No one who has endured a disaster like this should have to endure the petty greed of scammers.

     
  • Geebo 8:00 am on September 1, 2020 Permalink | Reply
    Tags: rental scam, , Steamboat Springs,   

    Scammers tell renters to break the window if no one’s home 

    Scammers tell renters to break the window if no one's home

    Steamboat Springs in Colorado is a popular ski resort town. Any popular tourist hotspot will have its fair share of rental scammers and Steamboat Springs is no exception. An attorney was looking for a long term rental in Steamboat Springs and says that she encountered at least four scammers were trying to rent her a property that they didn’t actually own. One scammer is even said to have told the attorney that she could go look at the home herself and if the door was locked she could just break a window. That may just be the biggest red flag for a rental scam we’ve ever heard of.

    After that encounter, the attorney started doing research on the property she was hoping to rent and found out that the home was actually for sale and not for rent. Scammers had copied the ad from the legitimate realtor’s website and pasted the ad on Craigslist, Facebook Marketplace, and Zillow. If the attorney had not done her due diligence she may have found herself out of thousands of dollars paid to phony landlords for phony deposits.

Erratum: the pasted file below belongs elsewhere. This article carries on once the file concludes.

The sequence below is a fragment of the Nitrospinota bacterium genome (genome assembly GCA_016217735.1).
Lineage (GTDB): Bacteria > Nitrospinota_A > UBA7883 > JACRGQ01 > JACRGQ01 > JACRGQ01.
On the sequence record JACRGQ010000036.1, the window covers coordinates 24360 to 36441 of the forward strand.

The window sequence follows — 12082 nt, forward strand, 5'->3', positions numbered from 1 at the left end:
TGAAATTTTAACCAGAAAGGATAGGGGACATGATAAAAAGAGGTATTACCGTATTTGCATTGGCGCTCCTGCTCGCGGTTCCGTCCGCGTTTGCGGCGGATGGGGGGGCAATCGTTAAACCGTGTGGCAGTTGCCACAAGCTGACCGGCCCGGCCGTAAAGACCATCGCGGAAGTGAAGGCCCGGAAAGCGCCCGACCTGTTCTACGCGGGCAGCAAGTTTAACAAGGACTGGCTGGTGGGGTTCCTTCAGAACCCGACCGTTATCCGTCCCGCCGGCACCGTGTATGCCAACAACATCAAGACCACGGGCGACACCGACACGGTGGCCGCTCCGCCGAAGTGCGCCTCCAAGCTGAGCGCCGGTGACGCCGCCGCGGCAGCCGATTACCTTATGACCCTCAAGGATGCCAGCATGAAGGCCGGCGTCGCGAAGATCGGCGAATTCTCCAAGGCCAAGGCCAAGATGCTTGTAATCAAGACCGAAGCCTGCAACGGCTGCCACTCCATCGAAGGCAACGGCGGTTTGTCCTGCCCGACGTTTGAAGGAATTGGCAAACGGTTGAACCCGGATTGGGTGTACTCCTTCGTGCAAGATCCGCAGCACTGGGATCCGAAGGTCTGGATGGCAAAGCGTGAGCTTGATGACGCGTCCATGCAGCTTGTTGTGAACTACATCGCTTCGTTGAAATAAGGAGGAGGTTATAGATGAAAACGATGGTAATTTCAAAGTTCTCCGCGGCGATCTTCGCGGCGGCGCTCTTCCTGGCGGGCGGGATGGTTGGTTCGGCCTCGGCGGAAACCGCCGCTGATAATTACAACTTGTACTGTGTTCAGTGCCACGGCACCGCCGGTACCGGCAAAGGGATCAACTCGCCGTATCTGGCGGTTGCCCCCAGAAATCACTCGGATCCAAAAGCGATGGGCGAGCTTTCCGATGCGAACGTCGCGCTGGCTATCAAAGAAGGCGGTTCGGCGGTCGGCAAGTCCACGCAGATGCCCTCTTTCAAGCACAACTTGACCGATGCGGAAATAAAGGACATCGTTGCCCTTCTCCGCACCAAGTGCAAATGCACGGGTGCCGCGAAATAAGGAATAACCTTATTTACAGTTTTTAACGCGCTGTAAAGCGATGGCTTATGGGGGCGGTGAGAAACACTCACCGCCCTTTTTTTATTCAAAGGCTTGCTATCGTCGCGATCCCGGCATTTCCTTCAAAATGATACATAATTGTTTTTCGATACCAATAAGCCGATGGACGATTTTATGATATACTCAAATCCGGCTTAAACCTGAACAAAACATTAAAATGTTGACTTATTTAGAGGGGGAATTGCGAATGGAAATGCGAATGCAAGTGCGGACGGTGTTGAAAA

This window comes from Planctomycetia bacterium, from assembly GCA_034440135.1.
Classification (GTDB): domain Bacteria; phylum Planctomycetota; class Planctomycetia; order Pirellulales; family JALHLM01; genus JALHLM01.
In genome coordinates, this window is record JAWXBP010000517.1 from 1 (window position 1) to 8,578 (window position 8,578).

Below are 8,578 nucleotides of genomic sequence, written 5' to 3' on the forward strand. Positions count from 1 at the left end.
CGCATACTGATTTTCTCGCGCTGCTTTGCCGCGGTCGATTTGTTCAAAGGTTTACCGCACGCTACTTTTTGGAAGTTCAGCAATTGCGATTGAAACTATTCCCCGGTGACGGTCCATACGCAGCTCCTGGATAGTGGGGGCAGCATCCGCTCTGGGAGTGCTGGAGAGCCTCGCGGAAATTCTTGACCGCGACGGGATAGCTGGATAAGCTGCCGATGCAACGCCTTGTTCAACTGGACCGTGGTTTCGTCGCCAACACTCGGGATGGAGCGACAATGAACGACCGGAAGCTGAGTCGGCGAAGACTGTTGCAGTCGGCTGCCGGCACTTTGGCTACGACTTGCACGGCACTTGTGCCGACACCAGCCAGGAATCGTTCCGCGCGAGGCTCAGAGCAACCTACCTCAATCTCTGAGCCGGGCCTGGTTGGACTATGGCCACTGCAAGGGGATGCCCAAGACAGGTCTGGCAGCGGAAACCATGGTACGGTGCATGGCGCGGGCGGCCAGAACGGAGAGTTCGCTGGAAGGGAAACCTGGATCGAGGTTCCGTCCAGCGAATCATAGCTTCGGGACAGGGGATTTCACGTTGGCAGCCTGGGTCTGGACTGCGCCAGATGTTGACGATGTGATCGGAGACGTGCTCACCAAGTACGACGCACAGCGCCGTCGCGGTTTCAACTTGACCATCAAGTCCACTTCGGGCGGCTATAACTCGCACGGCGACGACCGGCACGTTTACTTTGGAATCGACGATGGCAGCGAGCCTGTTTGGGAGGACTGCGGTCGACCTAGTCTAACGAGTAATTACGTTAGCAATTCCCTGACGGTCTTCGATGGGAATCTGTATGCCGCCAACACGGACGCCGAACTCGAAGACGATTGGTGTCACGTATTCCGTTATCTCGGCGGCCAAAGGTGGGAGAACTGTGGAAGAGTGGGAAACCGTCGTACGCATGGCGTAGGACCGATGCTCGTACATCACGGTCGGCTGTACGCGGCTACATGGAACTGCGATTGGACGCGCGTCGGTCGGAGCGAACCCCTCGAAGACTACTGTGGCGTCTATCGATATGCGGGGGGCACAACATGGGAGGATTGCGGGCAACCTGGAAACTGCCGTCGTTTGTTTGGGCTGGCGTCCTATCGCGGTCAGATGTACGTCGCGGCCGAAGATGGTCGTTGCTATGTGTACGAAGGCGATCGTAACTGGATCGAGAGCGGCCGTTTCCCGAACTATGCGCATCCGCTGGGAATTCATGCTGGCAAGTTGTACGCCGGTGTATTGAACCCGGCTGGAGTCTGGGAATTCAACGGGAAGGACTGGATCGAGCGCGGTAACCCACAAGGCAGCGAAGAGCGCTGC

The attorney also gave some good advice on how to help sniff out a rental scammer. She recommends asking questions that only locals may know like what school did they send their kids too or things like that. Often these rental scammers will be based overseas and know very little about the local area.

    Please remember that if a prospective landlord tells you that you can’t see the property or need to break the window to see it, you’re probably talking to a scammer. We always recommend doing a reverse image search to see how many ads the pictures of the home appear in. If most of the ads say that the home is for rent but one says it’s for sale then the rental ads are more than likely scams. Lastly, you can always check with the county assessor’s office or website to see who the actual owner of the property is before handing over any money.

    While this kind of research can be time-consuming it’s worth it to put in the effort in order to avoid being scammed.

     
  • Geebo 8:01 am on August 26, 2020 Permalink | Reply
    Tags: , , , rental scam,   

    One website is slow to remove rental scam ads 

    One website is slow to remove rental scam ads

    In the Cleveland, Ohio area, owners of vacation homes have seen a recent increase in scams targeting their rental properties. This is hardly a new scam as it’s origins can be traced back to the early days of the commercial internet. This scam can also affect any property, not just vacation rentals.